“All the storytelling we do requires frequency. You’ll try something new, issue a statement, explore a new market… and when it doesn’t work right away, the instinct is to walk away and try something else. But frequency teaches us that there is a very real dip–a gap between when we get bored and people (our clients, prospects, and employees) get the message.”
– Seth Godin, This Is Marketing
As business owners and sales professionals, we tend to give up too soon.
I’ve seen this happen over and over again. In hopes of gleaning more revenue from a current client base full of low-hanging fruit, we launch new initiatives. We select partners and hire specialists…
To light the fire, we have an open house and maybe send out a press release. We call our website company and ask them to add a “page about **insert new initiative**”. (I have this conversation on a weekly basis…) Basically, we do the bare minimum and then get back to doing our core business.
Then, we look up a year later and wonder why our results are so disappointing.
Cross-selling is critically important to success in a mature market where profit margins are disappearing. Why? Because these new initiatives are the source of future profits.
If we don’t get good at cross-selling our client base into profitable services we will be in trouble especially if there is no pricing power in your business. We can’t pretend that a product is going to someday become more profitable if it’s not already.
Getting the message out about your offering requires FREQUENCY.
(I’ve always thought that the key to marketing was on the back of a shampoo bottle: rinse and repeat.)
Seth Godin sums it up: “People don’t remember what they read, what they hear, or even what they see. If they’re lucky, people remember what they do, but they’re not very good at that either. We remember what we rehearse.”
We have to tell the story over and over again. Every single interaction with our clients and prospects needs to reinforce the message.
Why is frequency important?
“The market has been trained to associate frequency with trust. If you quit in the middle of building that frequency, it’s no wonder you never get the chance to earn the trust.” – Seth Godin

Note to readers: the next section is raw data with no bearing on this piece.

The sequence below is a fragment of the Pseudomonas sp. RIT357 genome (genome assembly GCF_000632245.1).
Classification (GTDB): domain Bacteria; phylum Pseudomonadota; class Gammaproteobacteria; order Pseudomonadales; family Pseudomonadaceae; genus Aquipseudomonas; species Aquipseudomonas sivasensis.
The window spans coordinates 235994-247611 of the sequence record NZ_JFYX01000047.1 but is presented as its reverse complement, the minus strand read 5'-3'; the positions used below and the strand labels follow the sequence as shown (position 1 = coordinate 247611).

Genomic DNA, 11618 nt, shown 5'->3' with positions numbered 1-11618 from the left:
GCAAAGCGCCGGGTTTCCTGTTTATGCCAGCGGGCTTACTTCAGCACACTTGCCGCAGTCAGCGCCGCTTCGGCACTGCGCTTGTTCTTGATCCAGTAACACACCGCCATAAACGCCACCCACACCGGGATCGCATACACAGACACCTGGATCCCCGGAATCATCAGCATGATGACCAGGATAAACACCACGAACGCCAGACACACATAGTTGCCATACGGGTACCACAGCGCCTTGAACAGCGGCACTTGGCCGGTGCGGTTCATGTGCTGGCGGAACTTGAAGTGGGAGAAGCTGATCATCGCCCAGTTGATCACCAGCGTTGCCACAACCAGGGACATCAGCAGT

Don’t Give Up Too Soon!
If you’re frustrated with the growth of your new initiative, don’t give up too soon. Stay the course. You may be on the edge of your breakthrough. It’s critical that these initiatives succeed. Stay the course. Put your leadership and vision behind the direction.
Deliver a Consistent Message with Frequency
This month I’ve been creating a new cross-selling sales and marketing playbook to help our clients get the message out with consistency and frequency.
You only get so many chances to interact with your clients. Every single interaction should include messages about your new services:
- Service: Every interaction with the client
- Marketing: Every interaction with your brand, website, and social media
- Sales: From the beginning to the end of the sales process
Focus On Building Trust
Your clients know and trust you in one area, but don’t know you as an expert in another. Not only do they not know about your new offerings, when they find out, they may not trust your abilities in these areas.
Next to lack of frequency in telling the story, low trust may be the biggest reason new initiatives don’t succeed.
How Do You Build Trust?
Look Like an Expert
First, you need to look like you know what you’re doing. Don’t just add a page to your website about your new offering. That makes it look like a bolt on or an afterthought. Go through your website and integrate the new message into everything. Start with your messaging. (Our team here at Convergo loves talking about the Story Brand model).
Then, integrate the message through your entire website. For your mew section, clearly explain your value proposition with multiple pages, blog articles, and special offers that make you look like a true expert.
The second way to build trust is with case studies. I cannot stress this enough. When you get your first clients for a new initiative, do a case study. Write it up. Do a video. Get reference quotes.
Share these on your website, on social, in the sales process, and with your current customers. This is critical to build trust. (For more ideas on case studies, read Why You Need Case Studies.)
Dress the Part
Your sales and service people are on the front lines, interacting with prospects and clients. They need to look credible. This begins on their LinkedIn profiles.
How can a sales rep credibly talk about your new offering when nothing on their LinkedIn profile talks about it?
Start by taking a look at your LinkedIn profile. Then, look at the rest of your team. Upgrade the content to make you look like the credible professionals that a buyer could trust.
Don’t give up! Success in your new initiative may be critical for your company to survive in a declining market. It takes time. It takes effort. It takes consistency.
Let me encourage you to stay the course. If you need a shot of encouragement, give me a call!
Originally published on LinkedIn Pulse.